Reilly tells the story of one homeless Davenport student who built an igloo in LeClaire Park just a few years ago. The boy spent his winter nights there before riding a bus up the hill to start his school days at Central High.

Last school year, nearly 400 Davenport schoolchildren fit the definition of homeless - lacking a fixed night-time residence - as outlined by the federal McKinney-Vento Homeless Assistance Act of 1987.

Of that number, 55 percent were teens.

Adela Martinez, director of the year-old Theplace2B youth drop-in center in Rock Island, cited one estimate of 200 homeless teens in the Quad-Cities area.

But Matt Mendenhall, a former associate of the now-defunct John Lewis Community Services and current vice president of regional programs for the Community Foundation of the Great River Bend, said he has heard estimates that tag the number of "displaced kids" in the Quad-Cities in the low thousands.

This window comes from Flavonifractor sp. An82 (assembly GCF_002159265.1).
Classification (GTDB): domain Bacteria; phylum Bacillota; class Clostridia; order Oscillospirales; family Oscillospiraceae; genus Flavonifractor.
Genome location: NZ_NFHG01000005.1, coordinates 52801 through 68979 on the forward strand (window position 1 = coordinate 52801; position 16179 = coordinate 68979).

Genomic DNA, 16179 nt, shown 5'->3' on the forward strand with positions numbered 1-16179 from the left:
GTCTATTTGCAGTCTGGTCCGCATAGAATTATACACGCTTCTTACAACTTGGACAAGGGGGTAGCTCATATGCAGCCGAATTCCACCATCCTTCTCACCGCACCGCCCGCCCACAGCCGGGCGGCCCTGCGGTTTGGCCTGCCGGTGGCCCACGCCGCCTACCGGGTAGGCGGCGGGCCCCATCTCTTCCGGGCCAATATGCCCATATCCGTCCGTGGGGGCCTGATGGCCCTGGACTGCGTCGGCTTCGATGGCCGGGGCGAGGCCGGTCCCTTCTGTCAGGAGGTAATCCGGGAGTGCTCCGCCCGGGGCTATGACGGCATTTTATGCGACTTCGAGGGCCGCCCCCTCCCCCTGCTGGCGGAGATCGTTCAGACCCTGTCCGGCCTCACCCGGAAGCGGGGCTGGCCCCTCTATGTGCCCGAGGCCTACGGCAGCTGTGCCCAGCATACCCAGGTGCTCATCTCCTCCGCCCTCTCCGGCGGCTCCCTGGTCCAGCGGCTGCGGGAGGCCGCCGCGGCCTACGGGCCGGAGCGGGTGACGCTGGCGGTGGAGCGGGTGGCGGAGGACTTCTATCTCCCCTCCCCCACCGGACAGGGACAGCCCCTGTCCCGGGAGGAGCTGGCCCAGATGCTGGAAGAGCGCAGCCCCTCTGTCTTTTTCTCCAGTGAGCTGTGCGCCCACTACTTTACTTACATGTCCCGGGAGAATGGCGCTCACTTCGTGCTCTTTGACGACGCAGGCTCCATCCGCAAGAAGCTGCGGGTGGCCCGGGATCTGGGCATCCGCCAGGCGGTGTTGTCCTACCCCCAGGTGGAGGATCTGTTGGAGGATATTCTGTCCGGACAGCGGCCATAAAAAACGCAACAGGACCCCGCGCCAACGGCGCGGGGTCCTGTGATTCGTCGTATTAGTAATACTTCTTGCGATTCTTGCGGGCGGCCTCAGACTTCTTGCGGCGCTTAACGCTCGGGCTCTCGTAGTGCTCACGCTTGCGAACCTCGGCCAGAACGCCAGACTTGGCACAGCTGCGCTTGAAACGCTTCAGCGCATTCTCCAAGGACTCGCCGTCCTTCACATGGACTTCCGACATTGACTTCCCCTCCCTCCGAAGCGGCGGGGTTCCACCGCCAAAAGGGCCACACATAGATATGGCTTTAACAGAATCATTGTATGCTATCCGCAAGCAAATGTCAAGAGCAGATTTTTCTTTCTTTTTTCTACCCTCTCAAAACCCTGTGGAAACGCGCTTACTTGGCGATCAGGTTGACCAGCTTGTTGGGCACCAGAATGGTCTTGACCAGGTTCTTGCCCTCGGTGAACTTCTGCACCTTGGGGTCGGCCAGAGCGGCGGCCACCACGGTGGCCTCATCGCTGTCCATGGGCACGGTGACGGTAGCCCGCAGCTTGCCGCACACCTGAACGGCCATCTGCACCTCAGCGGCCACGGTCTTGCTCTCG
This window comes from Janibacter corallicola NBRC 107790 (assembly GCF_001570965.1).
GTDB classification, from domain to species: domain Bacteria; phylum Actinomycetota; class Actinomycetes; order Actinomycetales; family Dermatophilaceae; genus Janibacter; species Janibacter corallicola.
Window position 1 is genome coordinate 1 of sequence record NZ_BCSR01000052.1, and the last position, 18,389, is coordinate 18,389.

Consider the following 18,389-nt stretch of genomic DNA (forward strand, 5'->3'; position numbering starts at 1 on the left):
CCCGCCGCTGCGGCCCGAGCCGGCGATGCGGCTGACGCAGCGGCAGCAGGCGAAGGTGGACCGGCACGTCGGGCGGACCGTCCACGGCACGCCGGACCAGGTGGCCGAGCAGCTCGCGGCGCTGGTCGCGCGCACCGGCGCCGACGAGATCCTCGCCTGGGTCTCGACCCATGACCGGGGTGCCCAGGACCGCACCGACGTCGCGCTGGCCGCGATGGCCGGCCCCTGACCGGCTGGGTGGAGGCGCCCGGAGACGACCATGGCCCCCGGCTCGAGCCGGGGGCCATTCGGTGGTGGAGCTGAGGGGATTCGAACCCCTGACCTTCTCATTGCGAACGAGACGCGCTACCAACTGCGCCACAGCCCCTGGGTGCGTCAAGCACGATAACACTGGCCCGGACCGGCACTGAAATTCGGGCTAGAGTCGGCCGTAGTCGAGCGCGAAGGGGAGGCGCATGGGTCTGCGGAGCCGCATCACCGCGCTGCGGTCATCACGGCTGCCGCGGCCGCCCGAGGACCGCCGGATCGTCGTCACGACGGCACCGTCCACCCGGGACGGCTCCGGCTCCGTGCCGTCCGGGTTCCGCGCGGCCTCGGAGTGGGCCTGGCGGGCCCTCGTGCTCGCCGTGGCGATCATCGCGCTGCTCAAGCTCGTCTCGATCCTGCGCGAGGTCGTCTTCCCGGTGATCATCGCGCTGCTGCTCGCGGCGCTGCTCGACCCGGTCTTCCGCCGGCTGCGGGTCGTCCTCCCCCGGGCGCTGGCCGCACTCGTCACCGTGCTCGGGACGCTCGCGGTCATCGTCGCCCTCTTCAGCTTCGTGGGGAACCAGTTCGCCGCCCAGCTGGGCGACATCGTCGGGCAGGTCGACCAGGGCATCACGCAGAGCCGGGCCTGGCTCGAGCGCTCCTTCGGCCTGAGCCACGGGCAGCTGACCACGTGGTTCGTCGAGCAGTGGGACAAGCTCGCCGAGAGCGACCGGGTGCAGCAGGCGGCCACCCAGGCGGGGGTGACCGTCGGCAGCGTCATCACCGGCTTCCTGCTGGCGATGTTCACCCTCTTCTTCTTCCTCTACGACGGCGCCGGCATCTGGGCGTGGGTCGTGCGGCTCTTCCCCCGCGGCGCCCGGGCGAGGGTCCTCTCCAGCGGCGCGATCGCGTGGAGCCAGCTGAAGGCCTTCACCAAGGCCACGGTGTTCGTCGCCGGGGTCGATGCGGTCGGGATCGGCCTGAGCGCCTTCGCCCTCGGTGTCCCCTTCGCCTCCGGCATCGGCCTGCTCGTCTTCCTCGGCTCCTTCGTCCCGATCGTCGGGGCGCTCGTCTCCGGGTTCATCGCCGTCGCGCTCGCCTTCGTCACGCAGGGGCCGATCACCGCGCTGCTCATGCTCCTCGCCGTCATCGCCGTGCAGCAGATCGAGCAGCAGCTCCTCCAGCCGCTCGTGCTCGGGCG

In reality, no one within the large contingent of agencies, outreach groups and volunteers who comprise this area's safety net for the homeless can cite a number with a strong degree of certainty.

The number of kids sleeping on the streets is an even tougher target.

Rusty Boruff is an Aledo, Ill., native who was a homeless teen himself and now conducts homeless outreach under the umbrella of the Calvary Church of the Quad-Cities in Moline. He said he believes a significant number, perhaps double Reilly's estimated 30 to 50 teens, are on the streets, some sleeping in abandoned buildings, others in stairwells or behind Dumpsters.

Pennie Kellenberger is a veteran social worker and director of The Center in Davenport. Like Theplace2B, Kellenberger's church-funded operation supplies a daytime safe haven for homeless teens and kids at risk. But it is not a night-time shelter.